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Body Size and Pharmacokinetics 67 identifying interspecific patterns, there may be equally important infor- mation hidden within the variance around the equations. In looking for those species that do not conform to body size predictions, allometry can identify those animals that Calder (1984) refers to as "adaptive deviants," suggesting that the process of deviation from body size-expected patterns must be the result of selection rather than random variance. Finally, in addition to identification of patterns and those animals that deviate from the patterns, allometry may be most useful as a tool to identify interspecific constraints of design and function. Many of these are discussed in two recent books (Carder, 1984; Schmidt-Nielsen, 1984~. - Allometric equations can furnish much more than empirical patterns that lack a conceptual foundation. Many structural relationships can best be explained allometrically. For instance, as the surface area of an animal, or any object, varies as the 2/3 power of its volume fi.e., suface area (Y) = aM2'31 any increase in mass results in a decrease in relative surface area. Here we encounter an allometric "law" of sorts, namely, that size changes often require a concomitant mechanism to permit surface area to increase linearly with mass (i.e., as a fixed percentage of mass). A suf- ficient number of allometric equations have been generated to confirm quantitatively what Haldane (1928) proposed nearly 60 years ago: "The higher animals are not larger than the lower because they are more com- plicated. They are more complicated because they are larger.... Com- parative anatomy is largely the story of the struggle to increase surface in proportion to volume. " The design of the mammalian respiratory system provides a quantitative example of Haldane's declaration. Lungs with alveoli and pulmonary capillaries, and circulatory systems with capillaries and red cells, are prominent examples of structures that are necessary only as a price for large body size. Interestingly, in all cases the surface areas of the above-named structures vary with body mass exponents (b) near 1.0. Across 6 orders of magnitude in body size, metabolically important surfaces generally increase in direct proportion to volume. How can these apparent design patterns be of use in risk assessment? SIZE, DESIGN, AND PHARMACOKINETICS A hopeful result of the linking of pharmacokinetics and risk assessment will be to identify interspecific principles of design. Once identified, these may be extremely valuable in making species extrapolations with the eventual goal of risk assessment in humans. In suggesting a potential role for allometric analysis in that process, I will focus on three diverse ex- amples from my own research which illustrate the value of allometry as a unique mechanism for identification of design constraints. In all cases,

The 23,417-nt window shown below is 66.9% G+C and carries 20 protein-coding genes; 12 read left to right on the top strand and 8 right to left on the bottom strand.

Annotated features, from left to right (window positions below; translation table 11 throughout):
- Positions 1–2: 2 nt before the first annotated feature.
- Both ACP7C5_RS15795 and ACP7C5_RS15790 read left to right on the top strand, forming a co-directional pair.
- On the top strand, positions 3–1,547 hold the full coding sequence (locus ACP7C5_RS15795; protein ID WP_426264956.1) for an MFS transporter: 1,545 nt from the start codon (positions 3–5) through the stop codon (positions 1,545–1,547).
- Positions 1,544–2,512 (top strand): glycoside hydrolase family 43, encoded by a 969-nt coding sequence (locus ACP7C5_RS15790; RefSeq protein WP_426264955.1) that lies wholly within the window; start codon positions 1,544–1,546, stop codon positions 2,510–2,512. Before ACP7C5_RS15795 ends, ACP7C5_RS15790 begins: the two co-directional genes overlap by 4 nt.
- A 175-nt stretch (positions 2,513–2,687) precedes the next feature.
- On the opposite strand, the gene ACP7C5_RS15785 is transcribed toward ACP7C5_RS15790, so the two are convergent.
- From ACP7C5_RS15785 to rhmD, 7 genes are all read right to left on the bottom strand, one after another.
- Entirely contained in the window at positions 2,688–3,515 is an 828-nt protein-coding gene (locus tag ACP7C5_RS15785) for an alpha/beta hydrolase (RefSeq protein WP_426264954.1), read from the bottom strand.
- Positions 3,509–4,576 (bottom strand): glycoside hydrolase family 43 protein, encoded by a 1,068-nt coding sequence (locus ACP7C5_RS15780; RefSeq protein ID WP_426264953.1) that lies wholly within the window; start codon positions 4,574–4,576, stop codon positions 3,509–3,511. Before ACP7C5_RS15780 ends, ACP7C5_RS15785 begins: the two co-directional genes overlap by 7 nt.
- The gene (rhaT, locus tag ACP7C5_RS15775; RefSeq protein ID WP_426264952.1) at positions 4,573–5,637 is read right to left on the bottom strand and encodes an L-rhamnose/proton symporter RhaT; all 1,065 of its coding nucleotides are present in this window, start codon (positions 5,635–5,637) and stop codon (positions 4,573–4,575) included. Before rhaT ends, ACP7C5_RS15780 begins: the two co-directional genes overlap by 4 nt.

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68 STAN L. Ll NDSTEDT apparent principles of design surface only when viewed across a range of species. Aerobic Energetics of Muscle In viva The structural, contractile, and metabolic properties of skeletal muscle have been well characterized. The maximal cross-sectional force of all muscles is roughly constant, and mechanisms of cross-bridge cycling, adenosine triphosphate (ATP) synthesis, and use are well characterized (for reviews, see Peachey et al., 1983), yet in vivo muscle possesses some properties that are unpredictable from in vitro experimentation. In mam- mals, the external (weight-specific) work performed by locomotory mus- cles does not vary systematically with body size; however, the energy required to perform that work does. Small animals expend more energy for a given force production than do large animals. As a result, the en- ergetic cost of locomotion (energy spent to move a unit mass a unit distance) and, therefore, the efficiency of locomotion are strongly body size dependent. There is an energetic cost associated with small body size, the source of which could be the obligate scaling of muscle contraction times. While all skeletal muscle can produce roughly the same maximal cross-sectional force, the power required to do so increases with increasing contraction velocity. Because differences in energetics span more than an order of magnitude, by examining this question allometrically, we have the luxury of a fa- vorable signal-to-noise ratio that is not present within any single species. It is possible to estimate the in vivo rate of muscle shortening by calculating a series of equations and combining these algebraically (after Stahl, 19621. Thus, ratios or products of allometric equations can be formed to predict functions that are either unmeasurable or impractical to measure. By doing so we found that variance in muscle biochemistry, structure, contractile properties, and whole animal maximum oxygen uptake all followed an identical pattern. Hence, there is a parallel (causal?) relationship among the rate of muscle shortening and the energy supplying oxygen consump- tion, volume density of ATP-synthesizing mitochondria, and the activity of myosin ATPase (Lindstedt et al., 1985) (Figure 11. When examined over a broad range of body sizes, constraints of design surface suggest a common scheme of muscle structure and function. In this example, allometry is useful for making estimates for problems too demanding to be currently solved with direct measurements; it can thus be more than a descriptive tool.